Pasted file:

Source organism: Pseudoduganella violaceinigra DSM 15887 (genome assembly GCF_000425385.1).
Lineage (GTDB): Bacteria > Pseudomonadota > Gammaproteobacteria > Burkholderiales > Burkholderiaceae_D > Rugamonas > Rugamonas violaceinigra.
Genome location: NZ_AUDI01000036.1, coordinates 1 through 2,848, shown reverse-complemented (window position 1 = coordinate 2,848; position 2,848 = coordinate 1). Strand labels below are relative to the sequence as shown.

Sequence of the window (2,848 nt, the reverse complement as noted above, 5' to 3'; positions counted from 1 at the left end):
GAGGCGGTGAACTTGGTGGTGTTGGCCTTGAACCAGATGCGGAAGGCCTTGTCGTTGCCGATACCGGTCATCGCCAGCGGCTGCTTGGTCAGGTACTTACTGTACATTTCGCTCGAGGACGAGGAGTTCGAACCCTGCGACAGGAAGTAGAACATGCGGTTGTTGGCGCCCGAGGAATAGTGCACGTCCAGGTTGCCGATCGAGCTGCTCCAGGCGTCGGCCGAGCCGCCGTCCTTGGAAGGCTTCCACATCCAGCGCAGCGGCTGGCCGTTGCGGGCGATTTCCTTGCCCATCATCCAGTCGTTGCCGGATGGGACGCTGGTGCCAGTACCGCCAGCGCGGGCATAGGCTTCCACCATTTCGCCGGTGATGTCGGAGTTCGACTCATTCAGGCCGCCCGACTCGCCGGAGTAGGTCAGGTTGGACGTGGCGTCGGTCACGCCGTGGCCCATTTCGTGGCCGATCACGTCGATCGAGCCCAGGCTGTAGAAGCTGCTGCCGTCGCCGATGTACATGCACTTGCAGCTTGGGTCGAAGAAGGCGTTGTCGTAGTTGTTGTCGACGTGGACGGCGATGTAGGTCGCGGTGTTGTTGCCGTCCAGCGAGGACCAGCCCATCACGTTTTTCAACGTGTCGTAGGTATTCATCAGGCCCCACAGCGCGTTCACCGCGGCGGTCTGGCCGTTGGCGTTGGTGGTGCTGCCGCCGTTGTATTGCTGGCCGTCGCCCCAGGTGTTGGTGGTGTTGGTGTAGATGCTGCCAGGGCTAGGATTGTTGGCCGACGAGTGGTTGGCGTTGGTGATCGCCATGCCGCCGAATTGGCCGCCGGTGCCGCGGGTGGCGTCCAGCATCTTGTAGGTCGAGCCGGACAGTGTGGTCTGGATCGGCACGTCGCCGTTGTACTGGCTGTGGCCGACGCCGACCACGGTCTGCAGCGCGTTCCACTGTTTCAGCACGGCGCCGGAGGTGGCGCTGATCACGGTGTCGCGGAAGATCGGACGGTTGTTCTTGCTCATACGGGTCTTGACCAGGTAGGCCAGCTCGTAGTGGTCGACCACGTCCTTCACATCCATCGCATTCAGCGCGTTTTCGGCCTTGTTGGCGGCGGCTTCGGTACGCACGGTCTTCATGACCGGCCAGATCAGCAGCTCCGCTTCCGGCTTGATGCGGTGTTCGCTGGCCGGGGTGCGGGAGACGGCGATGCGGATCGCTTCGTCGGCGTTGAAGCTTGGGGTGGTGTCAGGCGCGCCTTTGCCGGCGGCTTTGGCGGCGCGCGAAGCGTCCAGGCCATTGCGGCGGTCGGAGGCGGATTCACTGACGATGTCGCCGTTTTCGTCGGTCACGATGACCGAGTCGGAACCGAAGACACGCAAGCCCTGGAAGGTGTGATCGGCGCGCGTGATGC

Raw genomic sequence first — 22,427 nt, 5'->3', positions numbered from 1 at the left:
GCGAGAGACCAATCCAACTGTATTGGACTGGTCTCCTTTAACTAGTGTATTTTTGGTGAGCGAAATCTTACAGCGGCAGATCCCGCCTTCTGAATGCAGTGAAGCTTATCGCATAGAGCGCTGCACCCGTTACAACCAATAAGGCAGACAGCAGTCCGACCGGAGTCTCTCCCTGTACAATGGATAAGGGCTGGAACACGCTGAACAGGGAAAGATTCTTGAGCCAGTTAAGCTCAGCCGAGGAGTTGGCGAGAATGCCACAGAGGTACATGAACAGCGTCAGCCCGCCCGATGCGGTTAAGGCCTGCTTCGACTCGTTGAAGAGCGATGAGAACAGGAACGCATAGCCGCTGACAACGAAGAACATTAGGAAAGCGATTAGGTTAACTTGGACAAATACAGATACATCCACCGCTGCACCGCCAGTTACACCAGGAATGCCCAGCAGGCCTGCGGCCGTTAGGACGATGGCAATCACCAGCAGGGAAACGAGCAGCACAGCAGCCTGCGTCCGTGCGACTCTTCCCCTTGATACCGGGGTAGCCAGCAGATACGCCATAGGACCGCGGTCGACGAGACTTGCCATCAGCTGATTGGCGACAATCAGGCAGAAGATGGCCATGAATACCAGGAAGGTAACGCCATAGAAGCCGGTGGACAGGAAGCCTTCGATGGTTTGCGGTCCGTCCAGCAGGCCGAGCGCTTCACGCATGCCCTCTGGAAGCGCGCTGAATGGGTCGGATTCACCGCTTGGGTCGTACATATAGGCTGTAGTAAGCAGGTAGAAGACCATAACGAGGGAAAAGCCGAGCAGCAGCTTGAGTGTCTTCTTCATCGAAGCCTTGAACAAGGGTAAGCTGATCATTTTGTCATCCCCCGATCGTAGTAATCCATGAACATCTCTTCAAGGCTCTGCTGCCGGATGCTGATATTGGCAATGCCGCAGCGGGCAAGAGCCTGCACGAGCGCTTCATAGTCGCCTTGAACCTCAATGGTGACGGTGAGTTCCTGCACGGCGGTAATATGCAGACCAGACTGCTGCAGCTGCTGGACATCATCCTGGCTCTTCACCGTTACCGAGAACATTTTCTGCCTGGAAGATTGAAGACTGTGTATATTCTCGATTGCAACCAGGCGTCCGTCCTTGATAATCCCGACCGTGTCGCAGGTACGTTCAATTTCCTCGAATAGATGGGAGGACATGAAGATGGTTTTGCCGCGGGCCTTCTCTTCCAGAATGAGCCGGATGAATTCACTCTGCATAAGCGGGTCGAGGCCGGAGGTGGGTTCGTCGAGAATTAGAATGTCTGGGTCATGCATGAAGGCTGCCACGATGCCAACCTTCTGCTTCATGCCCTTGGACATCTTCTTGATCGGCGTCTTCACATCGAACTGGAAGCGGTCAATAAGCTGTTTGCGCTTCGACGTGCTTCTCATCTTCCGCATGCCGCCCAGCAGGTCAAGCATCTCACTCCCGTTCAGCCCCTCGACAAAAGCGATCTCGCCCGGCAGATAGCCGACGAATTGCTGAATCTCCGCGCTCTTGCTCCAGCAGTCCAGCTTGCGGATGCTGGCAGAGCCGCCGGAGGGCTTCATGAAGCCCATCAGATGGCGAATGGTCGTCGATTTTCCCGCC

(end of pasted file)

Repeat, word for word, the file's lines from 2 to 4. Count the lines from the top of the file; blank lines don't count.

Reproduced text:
Lineage (GTDB): Bacteria > Pseudomonadota > Gammaproteobacteria > Burkholderiales > Burkholderiaceae_D > Rugamonas > Rugamonas violaceinigra.
Genome location: NZ_AUDI01000036.1, coordinates 1 through 2,848, shown reverse-complemented (window position 1 = coordinate 2,848; position 2,848 = coordinate 1). Strand labels below are relative to the sequence as shown.

Sequence of the window (2,848 nt, the reverse complement as noted above, 5' to 3'; positions counted from 1 at the left end):